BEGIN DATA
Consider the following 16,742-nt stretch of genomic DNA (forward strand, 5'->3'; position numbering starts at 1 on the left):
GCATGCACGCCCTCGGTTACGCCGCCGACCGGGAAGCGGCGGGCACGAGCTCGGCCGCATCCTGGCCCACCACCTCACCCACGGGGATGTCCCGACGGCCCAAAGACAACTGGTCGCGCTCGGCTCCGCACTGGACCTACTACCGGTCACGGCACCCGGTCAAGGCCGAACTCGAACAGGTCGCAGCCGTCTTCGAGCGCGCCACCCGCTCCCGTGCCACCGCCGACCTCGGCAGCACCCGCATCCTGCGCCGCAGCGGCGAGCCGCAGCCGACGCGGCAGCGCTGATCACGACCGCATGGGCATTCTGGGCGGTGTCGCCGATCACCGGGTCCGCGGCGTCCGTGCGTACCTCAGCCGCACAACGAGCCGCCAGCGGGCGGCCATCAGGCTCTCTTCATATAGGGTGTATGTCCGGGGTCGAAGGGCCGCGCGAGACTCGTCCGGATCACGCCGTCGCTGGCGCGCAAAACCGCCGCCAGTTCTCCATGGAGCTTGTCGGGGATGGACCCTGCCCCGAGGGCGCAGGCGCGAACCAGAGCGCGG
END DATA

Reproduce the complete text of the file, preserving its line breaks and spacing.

Consider the following 16,742-nt stretch of genomic DNA (forward strand, 5'->3'; position numbering starts at 1 on the left):
GCATGCACGCCCTCGGTTACGCCGCCGACCGGGAAGCGGCGGGCACGAGCTCGGCCGCATCCTGGCCCACCACCTCACCCACGGGGATGTCCCGACGGCCCAAAGACAACTGGTCGCGCTCGGCTCCGCACTGGACCTACTACCGGTCACGGCACCCGGTCAAGGCCGAACTCGAACAGGTCGCAGCCGTCTTCGAGCGCGCCACCCGCTCCCGTGCCACCGCCGACCTCGGCAGCACCCGCATCCTGCGCCGCAGCGGCGAGCCGCAGCCGACGCGGCAGCGCTGATCACGACCGCATGGGCATTCTGGGCGGTGTCGCCGATCACCGGGTCCGCGGCGTCCGTGCGTACCTCAGCCGCACAACGAGCCGCCAGCGGGCGGCCATCAGGCTCTCTTCATATAGGGTGTATGTCCGGGGTCGAAGGGCCGCGCGAGACTCGTCCGGATCACGCCGTCGCTGGCGCGCAAAACCGCCGCCAGTTCTCCATGGAGCTTGTCGGGGATGGACCCTGCCCCGAGGGCGCAGGCGCGAACCAGAGCGCGG